The special portion of the Comic-Con Special Edition, held November 26-28 at the San Diego Convention Center, was the ability to get around without the usual humanity crush present at regular Comic-Cons.
There were still plenty of costumed attendees and the exhibition floor was full of comic book-themed merchandise. But walking the cavernous hallways without the hordes of people jostling each other in each hallway was a pleasure.
Although attendance was capped, panels presenting education-related issues were plentiful.
The Classroom Comics panel focused on the power that comics and graphic novels can have on students struggling with reading, unenthusiastic readers, and those whose first language is not the English.
âAccessibilityâ in a nutshell, said one panelist. Visual storytelling adds to words and can engage students on a different level, he said, with illustrations often easier to convey information.
âComics are more effective than anything I’ve ever used in the classroom. I could go on and on about what they can teach.
Popular graphic novels used in the classroom, the panelists – most of whom were local high school teachers and members of the San Diego County Educators’ Book Club – said were “Maus” and “March.”
Written by American cartoonist Art Spiegelman, âMausâ portrays Jews as mice and German Nazis as cats, to teach historical lessons about the Holocaust. “Maus” centers around Spiegelman’s interviews with his father, a Polish Jew and Holocaust survivor.
âMarchâ is a trilogy of graphic novels inspired and written by Congressman and civil rights icon John Lewis, who died last year. Lewis and his co-authors detail Lewis’ struggle in the 1960s for equal rights for black Americans, his relationship with Dr. Martin Luther King, Jr., and the often violent reactions encountered by protesters in their struggle for social justice.
For more information on the Educators’ Book Club, see www.sdcoe.net/comics.
Almost all of the comics and graphic novels mentioned by educators were created by well-known artists and writers.
Yet a graphic novel, unique in its creation, was written and illustrated by local students at Canyon Crest Academy in the San Dieguito Union School District.
âJasper and the Spirit Skiesâ is an international collaboration between CCA and a sister school in Panama, and focuses on environmental stewardship and conservation.
In the Spirit Skies panel, CCA social science and history teacher Timothy Stiven explained the origin and inspiration of the novel and described how students enrolled in the school’s Envision Conservatory for the Humanities , an after-school program, worked for several years on the project for its completion last June.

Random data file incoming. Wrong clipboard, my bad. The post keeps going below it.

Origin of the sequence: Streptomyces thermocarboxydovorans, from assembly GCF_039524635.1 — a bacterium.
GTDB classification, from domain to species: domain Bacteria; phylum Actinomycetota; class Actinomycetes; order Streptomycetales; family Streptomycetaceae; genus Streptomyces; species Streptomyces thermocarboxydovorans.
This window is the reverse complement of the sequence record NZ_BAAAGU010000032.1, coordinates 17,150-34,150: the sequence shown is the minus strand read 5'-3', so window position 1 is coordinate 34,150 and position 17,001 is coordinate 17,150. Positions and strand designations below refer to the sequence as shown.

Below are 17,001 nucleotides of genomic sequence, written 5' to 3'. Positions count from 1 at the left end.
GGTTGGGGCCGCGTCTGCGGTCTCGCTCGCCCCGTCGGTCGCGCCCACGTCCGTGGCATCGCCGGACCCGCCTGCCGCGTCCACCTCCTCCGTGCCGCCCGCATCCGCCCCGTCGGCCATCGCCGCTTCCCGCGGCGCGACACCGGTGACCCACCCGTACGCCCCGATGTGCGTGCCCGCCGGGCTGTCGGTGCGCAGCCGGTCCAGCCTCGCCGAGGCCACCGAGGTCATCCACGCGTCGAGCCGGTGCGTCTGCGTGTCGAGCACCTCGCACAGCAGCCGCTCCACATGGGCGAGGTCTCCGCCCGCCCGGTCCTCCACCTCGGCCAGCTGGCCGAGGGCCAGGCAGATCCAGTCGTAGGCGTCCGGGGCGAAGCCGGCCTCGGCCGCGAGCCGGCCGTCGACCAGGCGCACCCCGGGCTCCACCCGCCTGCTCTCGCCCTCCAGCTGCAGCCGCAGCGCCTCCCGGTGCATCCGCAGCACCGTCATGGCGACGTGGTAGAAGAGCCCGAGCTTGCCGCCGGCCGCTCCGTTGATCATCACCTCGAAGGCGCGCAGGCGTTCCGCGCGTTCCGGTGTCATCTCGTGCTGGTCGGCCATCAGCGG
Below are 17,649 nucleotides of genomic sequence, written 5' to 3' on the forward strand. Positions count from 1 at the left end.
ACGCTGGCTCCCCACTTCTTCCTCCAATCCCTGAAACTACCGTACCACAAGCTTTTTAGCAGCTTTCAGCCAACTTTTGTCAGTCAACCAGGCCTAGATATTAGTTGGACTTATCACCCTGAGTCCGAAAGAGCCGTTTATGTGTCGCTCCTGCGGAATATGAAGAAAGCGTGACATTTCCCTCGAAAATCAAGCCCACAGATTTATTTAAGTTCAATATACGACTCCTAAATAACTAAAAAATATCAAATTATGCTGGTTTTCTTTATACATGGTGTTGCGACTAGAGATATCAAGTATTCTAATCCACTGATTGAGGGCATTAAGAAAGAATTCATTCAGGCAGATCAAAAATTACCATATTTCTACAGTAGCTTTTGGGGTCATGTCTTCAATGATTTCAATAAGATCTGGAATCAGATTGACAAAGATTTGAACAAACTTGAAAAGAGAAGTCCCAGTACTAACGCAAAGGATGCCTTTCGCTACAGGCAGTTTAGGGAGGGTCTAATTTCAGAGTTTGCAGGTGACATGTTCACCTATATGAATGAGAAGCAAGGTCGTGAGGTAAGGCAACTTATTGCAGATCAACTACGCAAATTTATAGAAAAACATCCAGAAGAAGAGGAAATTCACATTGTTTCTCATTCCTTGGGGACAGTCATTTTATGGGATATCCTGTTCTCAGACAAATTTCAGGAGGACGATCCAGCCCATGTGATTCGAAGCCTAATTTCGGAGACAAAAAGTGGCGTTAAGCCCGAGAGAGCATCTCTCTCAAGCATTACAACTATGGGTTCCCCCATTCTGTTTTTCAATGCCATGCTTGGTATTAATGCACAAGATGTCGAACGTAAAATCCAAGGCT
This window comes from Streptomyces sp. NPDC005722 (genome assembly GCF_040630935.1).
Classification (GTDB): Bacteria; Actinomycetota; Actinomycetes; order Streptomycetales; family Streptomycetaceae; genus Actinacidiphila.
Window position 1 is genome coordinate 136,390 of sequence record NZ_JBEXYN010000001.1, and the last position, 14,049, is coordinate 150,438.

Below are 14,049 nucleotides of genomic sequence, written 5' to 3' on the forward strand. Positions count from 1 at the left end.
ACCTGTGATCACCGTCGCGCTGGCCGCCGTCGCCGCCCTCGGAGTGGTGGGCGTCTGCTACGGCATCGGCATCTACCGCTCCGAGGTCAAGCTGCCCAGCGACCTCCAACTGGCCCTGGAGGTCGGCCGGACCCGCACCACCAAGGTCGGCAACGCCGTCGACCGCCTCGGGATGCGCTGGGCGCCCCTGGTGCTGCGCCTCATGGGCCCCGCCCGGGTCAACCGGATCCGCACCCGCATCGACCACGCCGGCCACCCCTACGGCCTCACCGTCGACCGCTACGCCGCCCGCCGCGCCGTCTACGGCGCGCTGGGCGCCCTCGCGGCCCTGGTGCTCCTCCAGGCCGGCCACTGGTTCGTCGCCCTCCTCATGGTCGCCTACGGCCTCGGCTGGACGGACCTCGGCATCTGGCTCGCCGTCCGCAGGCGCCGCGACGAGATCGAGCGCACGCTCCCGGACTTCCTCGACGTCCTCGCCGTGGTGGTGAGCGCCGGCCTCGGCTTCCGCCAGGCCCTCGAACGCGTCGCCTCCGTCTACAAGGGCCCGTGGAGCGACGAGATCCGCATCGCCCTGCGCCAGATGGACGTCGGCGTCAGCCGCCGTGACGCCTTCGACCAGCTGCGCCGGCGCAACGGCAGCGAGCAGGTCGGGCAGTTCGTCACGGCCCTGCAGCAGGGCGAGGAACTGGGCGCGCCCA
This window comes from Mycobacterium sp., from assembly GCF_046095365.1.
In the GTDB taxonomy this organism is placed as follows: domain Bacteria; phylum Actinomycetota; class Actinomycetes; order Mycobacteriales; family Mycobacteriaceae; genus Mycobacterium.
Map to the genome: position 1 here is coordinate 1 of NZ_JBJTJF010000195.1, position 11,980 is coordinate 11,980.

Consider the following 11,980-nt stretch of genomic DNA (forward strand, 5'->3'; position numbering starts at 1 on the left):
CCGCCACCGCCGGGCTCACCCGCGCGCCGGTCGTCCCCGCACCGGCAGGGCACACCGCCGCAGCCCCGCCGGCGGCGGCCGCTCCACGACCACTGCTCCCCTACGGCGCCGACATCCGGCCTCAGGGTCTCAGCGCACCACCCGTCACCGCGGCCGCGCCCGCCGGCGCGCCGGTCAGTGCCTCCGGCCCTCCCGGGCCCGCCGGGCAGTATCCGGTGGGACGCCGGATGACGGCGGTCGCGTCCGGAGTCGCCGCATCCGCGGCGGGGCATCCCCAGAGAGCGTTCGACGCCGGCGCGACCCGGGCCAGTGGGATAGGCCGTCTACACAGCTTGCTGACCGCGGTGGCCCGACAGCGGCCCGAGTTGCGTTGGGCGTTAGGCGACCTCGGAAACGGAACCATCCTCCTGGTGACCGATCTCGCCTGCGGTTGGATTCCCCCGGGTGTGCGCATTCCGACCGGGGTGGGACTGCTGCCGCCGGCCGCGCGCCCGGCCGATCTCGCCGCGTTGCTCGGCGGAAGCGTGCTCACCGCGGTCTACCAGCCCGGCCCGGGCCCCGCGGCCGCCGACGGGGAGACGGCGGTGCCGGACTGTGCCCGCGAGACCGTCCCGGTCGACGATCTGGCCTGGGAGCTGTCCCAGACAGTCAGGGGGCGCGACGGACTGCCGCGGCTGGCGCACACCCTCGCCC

The novel tells the story of Jasper who magically transformed into a hummingbird and must find a way to save his friends and family who were punished by Mother Nature for environmental neglect.
Important lessons certainly. But what is perhaps equally important is that the high school students created the book from nothing but an idea and turned the project into a fully formed graphic novel.
âIt shows that you can give projects like these to young hands,â said Riley Sullivan, CCA alumnus. “It also shows that you can get involved and be part of a team.”
Collaboration with other students has been a key ingredient in the success of the project, said the talented artist who now attends the South Carolina School of Art and Design.
Volume 1 of “Jasper and the Spirit Skies” (www.spiritskies.org) was published in June by Reflections Publishing, which publishes books written by students or books focused on student issues.
Volume 2 is now underway and the relationship between CCA and the Panama International School continues.
The plans for Volume 3 (of a four-part series) will connect CCA students with students in Portland, Oregon.
The topic resonated with attendees, as evidenced by the fact that all 60 copies of the book were sold at the Spirit Skies booth on the exhibition floor.
The graphic novel can be purchased through Amazon and costs $ 10. All proceeds are redirected to the CCA Envision program.
On the lighter side, a packed house listened to four judges and lawyers discuss theoretically problematic situations from a legal standpoint in classic holiday characters, songs and movies.
Given the destructive nature of climate change, can Frosty the Snowman sue for damages? [depends]
Can the girl in the song have a hippo for Christmas? [no because of the Endangered Species Act and age limitations]
In the film “A Christmas Story”, is school responsible when a boy gets his tongue stuck on an icy pole? [yes because adults should have been monitoring the playground better]. Is the leg lamp obscene? [no]. Should the BB gun have been regulated? [answer is complicated by varying state laws].
Is Santa Claus breaking in on Christmas Eve? [no because he was invited by personal letters and the offerings of milk and cookies].
If he sees you when you are asleep and knows when you are awake, is santa claus guilty of illegal surveillance and invasion of privacy? [no â see previous answer].
Can Rudolph sue Santa for nasal discrimination? [no because one canât sue for a physical characteristic like eye color or size of oneâs nose].
Are Santa’s elves paid minimum wage? And are their working conditions safe? [how would we know?].
The panel was filled with laughter. See thelegalgeeks.com for more fun scenarios.
Numerous panels addressed how comics can tackle serious topics including: spiritual themes, Latin American equity, social trauma, service to others, cultural appreciation versus cultural appropriation , classroom STEM, education geeks, Muslims in comics and science from Star Wars which was hosted by the Fleet Science Center and featured panelists who discussed how the epic fantasy continues to inspire scientists.
Opinion columnist and education editor Marsha Sutton can be reached at [email protected]